While the Avalos voter is here until they graduate college or have kids that hit school age.

It's not about getting out the mail in vote, because those people will never vote for Che.

Posted by matlock on Nov. 09, 2011 @ 1:22 pm

Has someone reached 50%?
26,000 votes in the bag, literally.

Posted by Guest on Nov. 09, 2011 @ 1:27 pm

I'm not calling the race. I'm simply saying that Lee looks poised to win. And I don't think absentee votes should be discouraged or counted less; I just think progressives have to be better about using an absentee strategy. The turnout was really low; there were thousands of progressives who didn't vote. If Avalos could have gotten them to vote by mail, he might have won.

Posted by tim on Nov. 09, 2011 @ 1:32 pm

but strategic. He decided that he wasn't even going to try to address what voters said was the #1 issue - jobs. Avalos should have come out with some pro-business policies that would have convinced voters that he would attract inward investment.

Instead he droned on about local hire and even voted against the Twitter thing.

His socialist credentials may have remained intact but that doesn't get you elected in this town.

Posted by Guest on Nov. 09, 2011 @ 1:46 pm

Wish I knew what jobs Ed Lee was talking about.

All I see so far is plots by dot coms to get their hands on pension money.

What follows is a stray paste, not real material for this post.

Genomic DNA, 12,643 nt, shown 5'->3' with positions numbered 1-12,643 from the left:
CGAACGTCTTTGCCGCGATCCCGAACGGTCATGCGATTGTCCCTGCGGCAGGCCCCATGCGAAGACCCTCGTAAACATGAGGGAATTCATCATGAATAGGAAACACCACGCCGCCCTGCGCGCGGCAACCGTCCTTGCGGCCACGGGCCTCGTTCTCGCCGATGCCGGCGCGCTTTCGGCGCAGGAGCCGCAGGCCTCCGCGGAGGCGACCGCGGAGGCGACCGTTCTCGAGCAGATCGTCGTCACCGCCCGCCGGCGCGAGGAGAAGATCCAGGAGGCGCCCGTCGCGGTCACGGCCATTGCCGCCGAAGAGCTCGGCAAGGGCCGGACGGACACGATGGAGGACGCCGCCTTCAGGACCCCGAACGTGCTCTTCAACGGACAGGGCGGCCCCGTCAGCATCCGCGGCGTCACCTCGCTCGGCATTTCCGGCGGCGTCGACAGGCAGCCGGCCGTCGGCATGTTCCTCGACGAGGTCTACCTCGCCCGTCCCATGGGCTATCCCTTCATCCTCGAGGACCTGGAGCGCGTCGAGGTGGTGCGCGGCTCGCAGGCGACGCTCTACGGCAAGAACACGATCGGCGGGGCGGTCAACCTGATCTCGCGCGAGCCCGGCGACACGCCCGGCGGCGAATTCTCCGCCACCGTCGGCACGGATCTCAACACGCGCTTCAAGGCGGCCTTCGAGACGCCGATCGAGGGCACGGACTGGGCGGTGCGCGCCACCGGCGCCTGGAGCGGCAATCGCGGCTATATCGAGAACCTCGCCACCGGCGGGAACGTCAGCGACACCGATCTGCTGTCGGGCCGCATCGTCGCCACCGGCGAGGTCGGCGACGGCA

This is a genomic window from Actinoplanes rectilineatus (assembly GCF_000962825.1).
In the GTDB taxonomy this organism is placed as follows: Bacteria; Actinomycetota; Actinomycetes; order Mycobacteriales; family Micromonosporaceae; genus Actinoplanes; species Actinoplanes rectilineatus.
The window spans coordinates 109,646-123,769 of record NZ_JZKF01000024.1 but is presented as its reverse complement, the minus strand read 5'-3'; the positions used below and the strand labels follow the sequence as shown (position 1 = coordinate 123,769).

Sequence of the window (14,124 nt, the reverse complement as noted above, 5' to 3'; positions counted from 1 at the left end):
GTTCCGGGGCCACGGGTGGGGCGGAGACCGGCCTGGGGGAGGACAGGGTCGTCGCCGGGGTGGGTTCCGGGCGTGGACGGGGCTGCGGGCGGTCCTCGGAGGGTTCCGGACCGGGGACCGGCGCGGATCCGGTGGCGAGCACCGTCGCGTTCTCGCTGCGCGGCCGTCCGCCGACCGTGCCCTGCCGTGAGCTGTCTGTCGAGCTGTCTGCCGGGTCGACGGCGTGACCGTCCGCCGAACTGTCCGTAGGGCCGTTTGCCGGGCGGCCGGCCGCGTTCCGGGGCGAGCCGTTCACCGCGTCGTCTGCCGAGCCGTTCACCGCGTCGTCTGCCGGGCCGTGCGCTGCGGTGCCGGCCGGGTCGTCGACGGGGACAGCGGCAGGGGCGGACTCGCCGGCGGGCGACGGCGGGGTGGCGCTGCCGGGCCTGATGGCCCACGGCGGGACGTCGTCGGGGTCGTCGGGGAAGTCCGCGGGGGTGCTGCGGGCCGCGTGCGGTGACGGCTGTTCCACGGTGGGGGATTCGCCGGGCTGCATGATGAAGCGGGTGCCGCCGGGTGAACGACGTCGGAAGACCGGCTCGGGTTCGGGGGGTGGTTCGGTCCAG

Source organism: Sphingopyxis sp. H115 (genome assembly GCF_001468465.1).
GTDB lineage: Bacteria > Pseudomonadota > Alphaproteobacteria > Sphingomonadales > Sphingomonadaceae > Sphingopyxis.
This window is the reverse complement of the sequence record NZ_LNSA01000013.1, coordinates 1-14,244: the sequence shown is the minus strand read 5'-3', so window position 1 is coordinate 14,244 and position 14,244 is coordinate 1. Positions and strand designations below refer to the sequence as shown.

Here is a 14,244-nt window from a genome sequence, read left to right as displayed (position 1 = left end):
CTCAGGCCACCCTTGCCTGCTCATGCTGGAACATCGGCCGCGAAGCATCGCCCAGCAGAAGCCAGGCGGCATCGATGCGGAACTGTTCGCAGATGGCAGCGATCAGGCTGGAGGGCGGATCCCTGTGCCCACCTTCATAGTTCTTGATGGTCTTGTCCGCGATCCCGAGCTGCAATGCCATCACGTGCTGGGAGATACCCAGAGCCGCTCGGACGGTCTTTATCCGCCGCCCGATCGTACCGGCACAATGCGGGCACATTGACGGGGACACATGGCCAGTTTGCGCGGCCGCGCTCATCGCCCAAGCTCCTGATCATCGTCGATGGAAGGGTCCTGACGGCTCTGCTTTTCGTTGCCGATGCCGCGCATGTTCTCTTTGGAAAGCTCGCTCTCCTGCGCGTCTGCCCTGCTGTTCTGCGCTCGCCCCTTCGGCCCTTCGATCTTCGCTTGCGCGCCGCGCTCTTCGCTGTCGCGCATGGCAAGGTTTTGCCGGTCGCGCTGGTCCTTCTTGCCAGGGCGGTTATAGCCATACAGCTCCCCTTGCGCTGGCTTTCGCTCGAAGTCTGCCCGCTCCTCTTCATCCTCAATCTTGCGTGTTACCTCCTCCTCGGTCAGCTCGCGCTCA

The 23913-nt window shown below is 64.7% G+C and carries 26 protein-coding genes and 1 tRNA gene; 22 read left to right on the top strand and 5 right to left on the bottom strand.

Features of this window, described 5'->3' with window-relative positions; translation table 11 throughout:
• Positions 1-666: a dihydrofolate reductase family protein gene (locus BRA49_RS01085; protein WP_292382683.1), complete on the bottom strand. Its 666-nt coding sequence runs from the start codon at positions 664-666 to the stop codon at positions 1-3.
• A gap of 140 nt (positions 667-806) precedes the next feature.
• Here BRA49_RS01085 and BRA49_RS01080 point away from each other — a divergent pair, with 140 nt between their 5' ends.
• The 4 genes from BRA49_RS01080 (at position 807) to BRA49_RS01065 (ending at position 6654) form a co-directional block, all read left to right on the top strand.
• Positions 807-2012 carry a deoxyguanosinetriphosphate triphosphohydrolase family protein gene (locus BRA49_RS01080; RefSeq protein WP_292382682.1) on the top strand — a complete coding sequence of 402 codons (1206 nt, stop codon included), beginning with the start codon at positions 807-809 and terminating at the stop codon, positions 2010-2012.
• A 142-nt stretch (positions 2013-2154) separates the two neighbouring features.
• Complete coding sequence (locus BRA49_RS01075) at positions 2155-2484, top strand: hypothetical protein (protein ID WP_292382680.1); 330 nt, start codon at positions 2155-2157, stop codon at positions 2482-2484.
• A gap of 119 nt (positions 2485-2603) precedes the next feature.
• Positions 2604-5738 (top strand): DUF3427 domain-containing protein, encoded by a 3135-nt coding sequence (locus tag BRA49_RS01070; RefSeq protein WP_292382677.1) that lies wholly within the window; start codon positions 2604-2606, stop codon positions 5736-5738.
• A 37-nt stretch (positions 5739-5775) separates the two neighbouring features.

"Henry Blodget, the former Wall Street analyst turned blogger, says he wouldn’t touch the Groupon IPO with a 50-foot pole.

Noisy CNBC stock tout Jim Cramer calls the Groupon IPO “the most hyped, most artificial deal I’ve ever seen since the dotcom era began.” He says if you can get the stock at the IPO price, buy it and then flip it right away, because “this is not something you want to own, and definitely not something you want to buy in the after market.”

The real reason Groupon exists is to line the pockets of a few early investors who have already been milking this company for all it is worth, selling off shares and even paying themselves handsome dividends even though the company has never generated a dime of profit.

Over the course of its history, Groupon has raised $1.1 billion in venture funding, but has paid out $942 million of that to insiders. Earlier this year, when Groupon raised $946 million in a venture round, only $136 million went to the company itself, while a staggering $810 million was used to buy shares from insiders.

In April 2010, Groupon raised $130 million in venture funding, only $10 million went to the company, and $120 million went to insiders. 

Posted by Guest on Nov. 09, 2011 @ 2:45 pm
Posted by Guest on Nov. 09, 2011 @ 3:02 pm

Groupon was the first social media IPO.

Twitter, Zynga, Facebook next. Wonder what the financial press will be saying?

Posted by Guest on Nov. 09, 2011 @ 3:10 pm
Posted by Guest on Nov. 09, 2011 @ 3:23 pm

Oh wait. It is.